HC Deb 02 July 1868 vol 193 cc529-35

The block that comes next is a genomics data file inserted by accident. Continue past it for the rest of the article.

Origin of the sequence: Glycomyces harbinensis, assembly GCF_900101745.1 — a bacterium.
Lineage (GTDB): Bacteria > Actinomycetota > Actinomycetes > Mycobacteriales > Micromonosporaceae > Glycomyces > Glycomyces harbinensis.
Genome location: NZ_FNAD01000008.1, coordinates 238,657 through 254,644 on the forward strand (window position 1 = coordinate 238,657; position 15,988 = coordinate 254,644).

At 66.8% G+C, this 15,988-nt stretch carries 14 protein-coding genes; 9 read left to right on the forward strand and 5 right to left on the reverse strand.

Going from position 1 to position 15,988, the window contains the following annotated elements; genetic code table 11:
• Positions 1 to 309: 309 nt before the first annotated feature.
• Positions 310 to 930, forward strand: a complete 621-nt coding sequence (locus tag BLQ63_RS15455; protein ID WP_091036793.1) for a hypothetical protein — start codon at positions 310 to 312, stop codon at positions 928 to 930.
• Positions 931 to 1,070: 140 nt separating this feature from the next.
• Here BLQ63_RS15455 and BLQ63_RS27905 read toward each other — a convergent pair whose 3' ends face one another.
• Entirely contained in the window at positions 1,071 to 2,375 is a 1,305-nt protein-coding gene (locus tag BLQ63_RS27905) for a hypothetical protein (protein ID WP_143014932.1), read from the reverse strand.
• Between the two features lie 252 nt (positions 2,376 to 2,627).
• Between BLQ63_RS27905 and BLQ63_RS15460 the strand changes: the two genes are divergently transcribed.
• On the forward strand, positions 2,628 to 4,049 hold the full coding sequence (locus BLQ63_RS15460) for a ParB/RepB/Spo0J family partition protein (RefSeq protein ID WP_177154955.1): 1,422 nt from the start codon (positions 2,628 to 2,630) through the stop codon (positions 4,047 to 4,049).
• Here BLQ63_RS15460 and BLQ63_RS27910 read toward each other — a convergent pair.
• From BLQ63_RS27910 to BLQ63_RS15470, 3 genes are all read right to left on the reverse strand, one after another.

rose to move for Copy of any further Despatches, Telegrams, and Letters between the Secretary of State in Council and the Government of India, respecting the proposed purchase of the works of the East India Irrigation Company, or the advance of funds for the works thereof since July 16, 1867. There were two Bills of an important character before the House relating to the Government of India, affecting the relations between the Home Government and the Indian Government, and the relations between the Secretary of State for India and the Council. The Papers he wished to obtain would, he anticipated, throw an important light upon these questions, and assist them materially in arriving at a sound conclusion, as to the proper mode in which these relations should be estab- lished. The House would remember that about two years ago there was a most fearful famine in the province of Bengal—one of the most frightful famines ever recorded in history. He was not about to dilate on the famine in Orissa; but it was necessary, in order to lay the ground for what he was going to urge, that he should state one or two circumstances connected with it; and he could not do better than read two extracts from papers now in the Library. There had been an inquiry in the province as to the nature and extent of the famine, and a great number of witnesses had been examined, from whose evidence he would select two passages almost at random:—The Rev. A. Miller, Balasore, said— I think the mortality was greater than was reported. Hundreds died in the fields and out-of the-way places, where no one knew them. If one chanced to cross the country one saw the bodies lying about, and the jackals eating them. I should say, to be within bounds, that about one quarter of the population of Orissa has died. In this neighbourhood, I think the mortality has been about one-third, but I believe in other parts of the province it has not been so severe. But, as respects the general misery and suffering, I do not think it has ever been fully described; it would almost be impossible to exaggerate it. The people bore their misery with extraordinary quiet and submission. Nothing that I have ever read has enabled me to conceive anything equal to this famine. I have known no instance of Hindoos eating dogs, or cats, or cows. But they did cat their own children, when they were dead. I heard a well-authenticated instance, in which a mother and son were found eating a dead child. Abdool Ghunnee, zemindar, Balasore, said— There were 18,000 people on my estates; of these 4,700 have died during the famine. He believed that the mortality occasioned by that great calamity was little short of 1,000,000. The inference he wished to draw from this deplorable state of things was that no effort they could make of an indirect kind should be spared, in order to avoid the recurrence of such a calamity as this. They were bound to do their best for the people they had undertaken to govern. Now, there was but one remedy that had ever been suggested, and which was admitted to be perfect against the recurrence of such calamities, and that was irrigation works. These calamities arose from the failure of water, owing to the great prevalence of drought, which would have been almost entirely obviated if those means of irrigation had been provided which engineers were perfectly able to supply, if they were furnished with the necessary funds. This was a matter of great importance to India, and the Papers he asked for would show that the present Government had not acted as they should have done in regard to it. A private company of adventurers, encouraged by Lord Canning, when he was Governor General of India, did undertake to provide irrigation works for the province. They made great progress with the works, and laid out a large amount of capital in forming dams, canals, and other engineering arrangements, with the object of providing the means of irrigating a large portion of this very province—arrangements which, if they had been completed, would have obviated this dreadful famine. There were two sets of opinions with regard to the construction of public works in India; there was one set that believed that these great undertakings should be carried on by private enterprize; and there was another, more associated with the old notions of Indian government, which imagined that the less private capital and enterprize had to do with India the better for India, and that works of this kind had better be executed by Government officers, and with public revenue. Lord Canning was in favour of private entcrprize, whilst Sir John Lawrence belonged to the school that believed that such works should be executed by Government. There was upon the table of the House a Paper presented this Session, signed by the Queen in Council, and by the Council, in which it was recommended that the Indian Government should purchase the works of this great Company at a certain stated price. That despatch was withheld by the Secretary of State for India for a considerable time from the House, and in doing no doubt what he considered his duty he committed an act not becoming the head of a great public Department. The right hon. Baronet adopted the policy recommended by the Governor General and his Council, but he kept back the despatch containing the terms which were proposed as just and fair by them, while he endeavoured to drive a hard bargain with the Company. It was not in his opinion consistent with the dignity of a great Department of the State to endeavour to make a very good bargain out of the special necessities of a private company; neither was it within the duty of the Secretary of State for India to dispute the authority of the Governor and Council in a matter which they were peculiarly fitted to determine. The right hon. Baronet having offered far less terms than Sir John Lawrence and his Council thought just, his offer was refused by the Company, and then the despatch was laid upon the table of the House, when the Company at once perceived that the Government had offered them less than the terms proposed by Sir John Lawrence. The Company, taking what appeared to him to be a reasonable step, offered the works to the Government on the terms mentioned in the despatch, but their offer was declined by the right hon. Baronet, no doubt for what he deemed very good reasons. It appeared to him essential that these great and beneficial works should be completed as early as possible, in order to prevent the recurrence of these dreadful famines, and if the right hon. Baronet refused to purchase them on the terms offered, he should lend all the assistance in his power, consistently with his public duty, to facilitate their completion, by which water, that great blessing and source of wealth in India, would be diffused throughout the province in question. This was not merely a question between a private company on the one hand and the Indian Government on the other, it was an illustration of the difficulties which beset all Indian financial questions. The Secretary of State had told them that in all matters of finance he was dependent upon his Council, who, by Act of Parliament, possessed the entire control of all matters relating to the expenditure of money in India; and that was the system which the right hon. Baronet proposed to continue. Instead of there being a Secretary of State in that House who was responsible for these matters, there was an irresponsible Council behind whom the Secretary of State could, if he were so inclined, always shelter himself. It had been his object to draw attention to that point, and having done so he begged to make the Motion of which he had gives Notice.